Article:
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The Newspaper

The Newspaper
From the PorchBy Amber Nagle
The Newspaper
From the PorchBy Amber Nagle

It’s among my very first memories. Barefooted, I made my way down the hallway to the kitchen to find my mother — wrapped in a polyester housecoat — perched in a chair cradling a cup of coffee in her hands as she pored over the pages of The Macon Telegraph, spread before her on the countertop like a world map. Reading the news was part of her daily routine, and she wasn’t alone. In 1969, when I was about four years old, U.S. newspapers were thriving with an estimated daily circulation of 62 million. Everyone read the paper.

I began reading the funny pages (the comics) when I was about seven. Warner Robins’ The Daily Sun magically appeared on our stoop around 4 p.m., and I spread it out on the carpet to see what kind of trouble Blondie and Charlie Brown had gotten into. I loved taking a wad of Silly Putty and transferring the images onto the putty and then stretching them up and down and side to side. By the time I was a teenager, I was reading my horoscope and the Dear Abby or Ann Landers advice columns almost every day. Reading the paper made me feel smart and informed. My siblings, friends and I used old newspapers to cover our textbooks and protect them from nicks and bumps. Everyone’s textbooks were covered back then with newspapers or Piggly Wiggly sacks.

I remember seeing my Grandmother Maggie Lanier, who lived outside of Metter, standing in the middle of her kitchen and shuffling the large sheets of the newspaper to the obituary page. She read the obituary page first and read the names of the deceased out loud to anyone and everyone who’d listen.

And I wrote for the local newspaper… While I was in high school, I worked for the Houston County Recreation Department as a scorekeeper, umpire and referee. Part of that job was to write short articles about the ball games for the local newspaper, summarizing the trajectories of the games and mentioning youth who played exceptionally well that day. I poured my heart and soul into writing those sports clips and imagined thousands of people reading my words the following day. If I accidentally left a child’s name out of my small article, parents called my boss to complain. My point is this: people scrutinized every detail of the sports pages and the other sections.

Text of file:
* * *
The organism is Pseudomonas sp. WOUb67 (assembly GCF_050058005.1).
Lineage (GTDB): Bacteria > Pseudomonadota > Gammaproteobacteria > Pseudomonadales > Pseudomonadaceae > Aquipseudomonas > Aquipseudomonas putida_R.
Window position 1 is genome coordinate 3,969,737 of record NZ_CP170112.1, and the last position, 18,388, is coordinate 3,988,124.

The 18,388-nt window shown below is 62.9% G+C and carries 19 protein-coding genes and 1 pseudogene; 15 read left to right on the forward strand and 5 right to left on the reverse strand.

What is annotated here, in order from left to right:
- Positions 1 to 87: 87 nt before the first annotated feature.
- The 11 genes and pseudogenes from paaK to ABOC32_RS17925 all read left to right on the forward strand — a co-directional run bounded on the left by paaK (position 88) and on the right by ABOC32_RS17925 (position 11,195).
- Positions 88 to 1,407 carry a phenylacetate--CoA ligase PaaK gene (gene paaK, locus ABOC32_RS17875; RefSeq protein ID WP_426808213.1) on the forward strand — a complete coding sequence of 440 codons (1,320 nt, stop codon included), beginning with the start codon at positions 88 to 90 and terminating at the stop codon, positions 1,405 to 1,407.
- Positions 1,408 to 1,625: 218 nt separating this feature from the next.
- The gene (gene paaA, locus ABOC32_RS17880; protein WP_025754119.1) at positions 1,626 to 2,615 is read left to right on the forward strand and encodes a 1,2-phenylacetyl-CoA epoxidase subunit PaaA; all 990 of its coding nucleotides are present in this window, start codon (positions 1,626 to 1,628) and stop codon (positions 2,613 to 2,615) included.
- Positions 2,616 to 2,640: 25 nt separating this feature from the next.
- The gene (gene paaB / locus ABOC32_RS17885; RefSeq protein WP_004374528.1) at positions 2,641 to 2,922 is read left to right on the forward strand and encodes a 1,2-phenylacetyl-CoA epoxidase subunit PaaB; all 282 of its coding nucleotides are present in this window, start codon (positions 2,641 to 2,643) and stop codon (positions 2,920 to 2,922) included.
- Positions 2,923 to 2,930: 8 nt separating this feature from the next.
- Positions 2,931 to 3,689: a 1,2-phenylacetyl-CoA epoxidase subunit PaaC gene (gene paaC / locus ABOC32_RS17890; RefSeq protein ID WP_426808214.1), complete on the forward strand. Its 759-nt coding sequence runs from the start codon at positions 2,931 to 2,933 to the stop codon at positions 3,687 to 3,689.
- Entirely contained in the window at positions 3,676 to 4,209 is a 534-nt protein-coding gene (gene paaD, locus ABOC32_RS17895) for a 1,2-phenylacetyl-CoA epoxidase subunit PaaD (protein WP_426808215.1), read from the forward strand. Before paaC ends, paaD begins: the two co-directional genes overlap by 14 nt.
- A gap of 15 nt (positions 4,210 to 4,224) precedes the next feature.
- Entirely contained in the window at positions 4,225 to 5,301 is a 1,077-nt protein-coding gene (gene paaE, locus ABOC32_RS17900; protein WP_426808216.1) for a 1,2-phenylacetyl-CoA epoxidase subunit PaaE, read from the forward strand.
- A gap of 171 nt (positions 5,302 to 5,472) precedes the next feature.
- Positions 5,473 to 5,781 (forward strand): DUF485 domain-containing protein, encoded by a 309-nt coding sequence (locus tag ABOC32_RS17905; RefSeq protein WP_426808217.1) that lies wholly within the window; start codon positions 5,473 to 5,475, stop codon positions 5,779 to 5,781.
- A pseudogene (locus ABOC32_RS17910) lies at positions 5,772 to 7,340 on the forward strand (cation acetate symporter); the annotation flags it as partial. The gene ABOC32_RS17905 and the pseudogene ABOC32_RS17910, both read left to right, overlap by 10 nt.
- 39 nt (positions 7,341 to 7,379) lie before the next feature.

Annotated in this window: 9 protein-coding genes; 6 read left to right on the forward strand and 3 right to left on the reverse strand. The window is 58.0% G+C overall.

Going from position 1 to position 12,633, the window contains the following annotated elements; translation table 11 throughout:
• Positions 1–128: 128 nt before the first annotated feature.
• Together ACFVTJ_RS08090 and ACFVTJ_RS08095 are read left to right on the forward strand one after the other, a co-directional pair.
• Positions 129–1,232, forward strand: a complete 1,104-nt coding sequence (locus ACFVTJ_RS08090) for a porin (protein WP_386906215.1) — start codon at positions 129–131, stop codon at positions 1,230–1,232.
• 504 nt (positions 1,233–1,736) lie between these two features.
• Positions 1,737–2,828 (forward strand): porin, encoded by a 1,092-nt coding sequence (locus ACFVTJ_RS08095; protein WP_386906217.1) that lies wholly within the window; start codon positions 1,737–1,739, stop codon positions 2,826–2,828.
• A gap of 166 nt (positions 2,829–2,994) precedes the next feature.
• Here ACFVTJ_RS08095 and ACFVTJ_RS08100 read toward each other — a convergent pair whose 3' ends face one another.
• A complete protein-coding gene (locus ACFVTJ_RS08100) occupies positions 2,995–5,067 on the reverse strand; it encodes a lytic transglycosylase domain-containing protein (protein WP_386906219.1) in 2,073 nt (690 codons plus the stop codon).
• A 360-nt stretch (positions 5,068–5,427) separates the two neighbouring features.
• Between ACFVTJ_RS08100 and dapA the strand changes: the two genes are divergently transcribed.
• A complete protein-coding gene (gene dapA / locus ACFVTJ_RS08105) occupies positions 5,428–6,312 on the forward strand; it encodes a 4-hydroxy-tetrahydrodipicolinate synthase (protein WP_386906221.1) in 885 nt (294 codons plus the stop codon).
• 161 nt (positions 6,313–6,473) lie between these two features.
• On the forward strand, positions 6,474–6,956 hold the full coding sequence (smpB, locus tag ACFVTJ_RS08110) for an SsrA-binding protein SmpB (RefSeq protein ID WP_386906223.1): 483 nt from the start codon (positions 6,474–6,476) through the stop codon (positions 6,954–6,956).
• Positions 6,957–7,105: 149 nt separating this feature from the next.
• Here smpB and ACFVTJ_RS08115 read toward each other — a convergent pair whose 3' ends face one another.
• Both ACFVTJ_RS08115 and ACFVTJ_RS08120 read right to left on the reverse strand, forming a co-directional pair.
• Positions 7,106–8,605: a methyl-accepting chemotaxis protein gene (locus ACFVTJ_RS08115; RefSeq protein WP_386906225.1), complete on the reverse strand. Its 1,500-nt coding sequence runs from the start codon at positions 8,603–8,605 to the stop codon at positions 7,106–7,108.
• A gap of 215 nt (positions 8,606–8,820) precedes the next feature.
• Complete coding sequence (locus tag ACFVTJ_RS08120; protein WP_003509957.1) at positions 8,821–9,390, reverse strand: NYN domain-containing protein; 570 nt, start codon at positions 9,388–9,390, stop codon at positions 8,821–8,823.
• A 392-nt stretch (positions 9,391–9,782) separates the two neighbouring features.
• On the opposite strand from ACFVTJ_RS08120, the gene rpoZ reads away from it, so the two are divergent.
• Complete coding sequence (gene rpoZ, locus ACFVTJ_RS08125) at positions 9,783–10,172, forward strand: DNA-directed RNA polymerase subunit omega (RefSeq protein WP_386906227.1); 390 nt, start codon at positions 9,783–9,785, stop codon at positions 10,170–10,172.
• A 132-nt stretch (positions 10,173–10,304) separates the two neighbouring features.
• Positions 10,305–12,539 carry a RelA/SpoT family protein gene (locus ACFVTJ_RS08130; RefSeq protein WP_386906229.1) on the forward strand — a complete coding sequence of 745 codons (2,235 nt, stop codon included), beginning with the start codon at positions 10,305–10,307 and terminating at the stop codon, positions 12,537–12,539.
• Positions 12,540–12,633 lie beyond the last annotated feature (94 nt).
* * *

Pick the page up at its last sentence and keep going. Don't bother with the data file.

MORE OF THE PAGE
The folded pages of the newspaper were once cherished companions of communities all across America — the trusted storytellers of local triumphs and tribulations.

And guess what? They still are! Where else can you find in-depth profiles about your neighbors or cousins? Where else can you find the decisions from last week’s city council or county commissioners meetings? Engagement announcements, obituaries, local job postings, grocery store specials, advertisements, crime reports, legal announcements — it’s all there, and more, in the local newspaper.

In our digital world, the landscape has shifted a bit, but I’m here to tell you that there’s still great value in buying and subscribing to your local newspaper. The digital issues are nice, but the traditional paper copies are even better! After consuming the content printed on their pages, consider these post-reading uses: Packing Material — Old newspapers can be crumpled and used in boxes to protect the fragile contents when shipping gifts or moving household items from one place to another.

Table Protectors — Spread old newspapers on the surfaces of tables to protect them from paint or glue when engaging in craft projects.

Weed Block — Layer old news- continued from page

papers in the garden underneath pine straw, bark or mulch to prevent weeds from growing and choking out flowers, vegetables or shrubs.

Window Cleaner — Old discarded newspapers are effective in removing streaks and leaving surfaces shiny when cleaning windows and glass surfaces.

Fire Kindling — Crumple old sheets of newspaper and place under layered brush piles, then ignite the paper to burn the mound.

Composting Material — Shred old newspapers and add the carbon-rich paper to compost heaps.

Recycle — Newspapers can be recycled and turned into other paper materials.

There’s nothing like the gentle rustling sound of the pages of a newspaper, and there’s nothing like staying informed with local, regional and national news — with the confidence of knowing that the content is factual and not contaminated with opinion (except for the opinion pages, of course). I encourage you all to move forward into 2024 and rediscover the timeless pleasure of newsprint — an enduring tradition that marries the past, the present and the unfolding stories of tomorrow.

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